While alcohol plays an important role in American culture, cannabis has been largely excluded from mainstream commercial markets due to federal illegalities and widespread prejudice. However, a major cultural shift is underway with the growing number of legal cannabis markets in the states and impending federal legalization. Recent projections suggest that the global cannabis industry will surpass $61 billion by 2026.
The modern consumer is also more health conscious, and with the increased availability of legal cannabis, many are replacing alcoholic beverages with the plant. Additionally, there have been reports of a decrease in alcohol consumption since the 1980s, and many now believe that cannabis is safer than alcohol. This belief is especially prevalent among younger generations, a factor that could have an incredible impact on the alcohol industry.
These trends are not lost on Jason Vegotsky, CEO of Petalfast, a marketplace platform for the cannabis industry, who sees a window of opportunity for alcohol companies to enter the cannabis market. With a background in the wine, spirits and food industries, which includes founding and selling the Lawless Jerky beef jerky company, Vegotsky took the business model from the food space and applied the principles for marketing wines and spirits. Petalfast is disrupting the California cannabis market by becoming the first to implement a traditional three-tier distribution model similar to alcohol.
“Using this distribution model, where brands and products are sold by producers to a distributor or wholesaler and then to a retailer, we offer established alcohol companies the opportunity to employ familiar strategies and easier to launch and grow brands within the cannabis industry,” Vegotsky said.
Vegotsky thinks alcohol companies can have a particularly big impact on the rapidly growing cannabis-infused beverage category, which is expected to reach $2 billion by 2026. ‘alcohol to grow their brands,’ he says, citing the industry’s expertise in navigating state and federal regulations and its high-level branding and marketing playbooks.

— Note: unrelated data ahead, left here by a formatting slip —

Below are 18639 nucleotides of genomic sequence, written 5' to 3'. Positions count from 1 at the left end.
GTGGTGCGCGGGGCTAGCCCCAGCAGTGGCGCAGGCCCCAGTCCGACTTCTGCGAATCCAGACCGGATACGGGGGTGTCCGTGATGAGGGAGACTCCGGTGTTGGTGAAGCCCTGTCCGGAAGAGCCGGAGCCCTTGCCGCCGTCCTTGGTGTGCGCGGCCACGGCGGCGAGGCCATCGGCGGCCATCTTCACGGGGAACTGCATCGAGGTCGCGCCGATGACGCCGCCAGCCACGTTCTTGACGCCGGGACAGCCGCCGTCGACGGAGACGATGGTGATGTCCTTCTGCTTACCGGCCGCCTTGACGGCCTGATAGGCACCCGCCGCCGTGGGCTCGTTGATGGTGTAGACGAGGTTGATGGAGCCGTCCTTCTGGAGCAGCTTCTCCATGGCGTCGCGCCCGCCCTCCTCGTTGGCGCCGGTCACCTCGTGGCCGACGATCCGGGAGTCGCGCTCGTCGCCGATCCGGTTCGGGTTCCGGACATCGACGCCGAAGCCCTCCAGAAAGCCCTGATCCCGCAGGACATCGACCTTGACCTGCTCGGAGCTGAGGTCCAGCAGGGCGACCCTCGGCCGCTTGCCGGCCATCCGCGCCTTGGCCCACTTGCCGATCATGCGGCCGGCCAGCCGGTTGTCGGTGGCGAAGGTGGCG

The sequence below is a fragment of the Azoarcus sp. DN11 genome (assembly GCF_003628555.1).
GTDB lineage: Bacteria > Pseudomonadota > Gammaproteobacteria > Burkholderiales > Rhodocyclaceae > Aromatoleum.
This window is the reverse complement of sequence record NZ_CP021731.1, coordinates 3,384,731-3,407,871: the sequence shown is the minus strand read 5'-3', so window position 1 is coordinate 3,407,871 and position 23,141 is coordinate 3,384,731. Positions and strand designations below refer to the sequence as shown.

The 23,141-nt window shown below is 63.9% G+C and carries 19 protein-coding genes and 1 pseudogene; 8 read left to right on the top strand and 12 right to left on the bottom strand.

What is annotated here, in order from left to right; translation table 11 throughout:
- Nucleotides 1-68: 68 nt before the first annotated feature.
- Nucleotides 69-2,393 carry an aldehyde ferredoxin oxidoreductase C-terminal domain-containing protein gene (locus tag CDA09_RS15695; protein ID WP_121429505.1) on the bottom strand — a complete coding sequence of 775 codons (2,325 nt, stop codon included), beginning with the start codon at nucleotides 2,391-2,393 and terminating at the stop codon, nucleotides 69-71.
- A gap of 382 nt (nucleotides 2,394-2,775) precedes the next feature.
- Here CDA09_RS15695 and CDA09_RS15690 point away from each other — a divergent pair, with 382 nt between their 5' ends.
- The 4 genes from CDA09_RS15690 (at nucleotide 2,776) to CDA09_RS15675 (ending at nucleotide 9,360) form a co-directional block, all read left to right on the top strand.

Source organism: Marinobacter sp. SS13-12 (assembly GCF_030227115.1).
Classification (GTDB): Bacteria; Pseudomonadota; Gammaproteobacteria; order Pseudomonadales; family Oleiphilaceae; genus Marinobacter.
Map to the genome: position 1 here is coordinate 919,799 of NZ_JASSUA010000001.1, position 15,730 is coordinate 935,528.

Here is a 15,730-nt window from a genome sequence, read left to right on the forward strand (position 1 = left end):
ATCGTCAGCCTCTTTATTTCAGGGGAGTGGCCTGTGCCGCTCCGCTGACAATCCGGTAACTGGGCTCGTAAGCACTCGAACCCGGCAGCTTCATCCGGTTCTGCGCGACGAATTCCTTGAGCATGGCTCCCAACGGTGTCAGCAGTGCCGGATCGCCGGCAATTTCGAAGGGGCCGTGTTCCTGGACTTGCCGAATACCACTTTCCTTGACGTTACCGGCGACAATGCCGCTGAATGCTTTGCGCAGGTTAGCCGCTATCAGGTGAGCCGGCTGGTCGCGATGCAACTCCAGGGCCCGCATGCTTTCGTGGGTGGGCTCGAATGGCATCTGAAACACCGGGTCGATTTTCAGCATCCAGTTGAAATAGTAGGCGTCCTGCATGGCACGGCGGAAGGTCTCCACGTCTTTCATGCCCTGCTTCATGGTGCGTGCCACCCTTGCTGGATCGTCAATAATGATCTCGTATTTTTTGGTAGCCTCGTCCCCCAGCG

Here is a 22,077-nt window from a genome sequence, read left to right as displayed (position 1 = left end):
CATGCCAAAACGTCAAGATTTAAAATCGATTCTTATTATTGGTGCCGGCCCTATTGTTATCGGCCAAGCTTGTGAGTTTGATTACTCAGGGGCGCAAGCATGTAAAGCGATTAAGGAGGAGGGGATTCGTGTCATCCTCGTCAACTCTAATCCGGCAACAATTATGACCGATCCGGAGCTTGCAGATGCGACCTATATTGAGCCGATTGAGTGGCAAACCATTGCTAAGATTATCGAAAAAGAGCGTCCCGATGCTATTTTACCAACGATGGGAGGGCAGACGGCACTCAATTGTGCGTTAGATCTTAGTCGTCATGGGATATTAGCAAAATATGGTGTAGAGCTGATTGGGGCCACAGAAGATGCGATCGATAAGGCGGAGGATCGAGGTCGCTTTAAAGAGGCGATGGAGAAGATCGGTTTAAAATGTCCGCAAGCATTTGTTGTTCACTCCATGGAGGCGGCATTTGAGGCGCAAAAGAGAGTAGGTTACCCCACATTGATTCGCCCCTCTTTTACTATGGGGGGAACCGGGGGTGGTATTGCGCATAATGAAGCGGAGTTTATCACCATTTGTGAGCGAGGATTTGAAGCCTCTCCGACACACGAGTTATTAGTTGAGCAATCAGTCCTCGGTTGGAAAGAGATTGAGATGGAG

Unique barriers for cannabis brands include various advertising bans, which is why Petalfast focuses on retail, getting products to stores, and places where a consumer can learn and connect with a brand. . In California, the company deploys 18 salespeople and 75 brand ambassadors to dispensaries to conduct demonstrations and train staff.
“The high level of brand loyalty in wines and spirits does not exist in the cannabis industry today,” Vegotsky explained. “Consumers are still figuring out what’s out there and what their preferences are.”
According to Vegotsky, connecting with budtenders, the dispensary professionals serving clients, is an essential part of Petalfast’s program. “Budtenders play a pivotal role in relaying a brand’s story and recommending products, so authentic relationships where they can truly understand and appreciate brand messages are crucial.”
The cannabis industry is changing rapidly nationwide, which is why Vegotsky says Petalfast is expanding into Michigan and Massachusetts — to help cannabis brands achieve rapid growth in competitive East Coast markets. “Every supplier and distributor is looking for their niche, and capital alone won’t win this battle,” he says.
“Building a brand in this space requires a deep understanding of the intricacies of the consumer and the overall culture, and that takes time. This is why it is so important to get started in this multi-billion dollar industry now.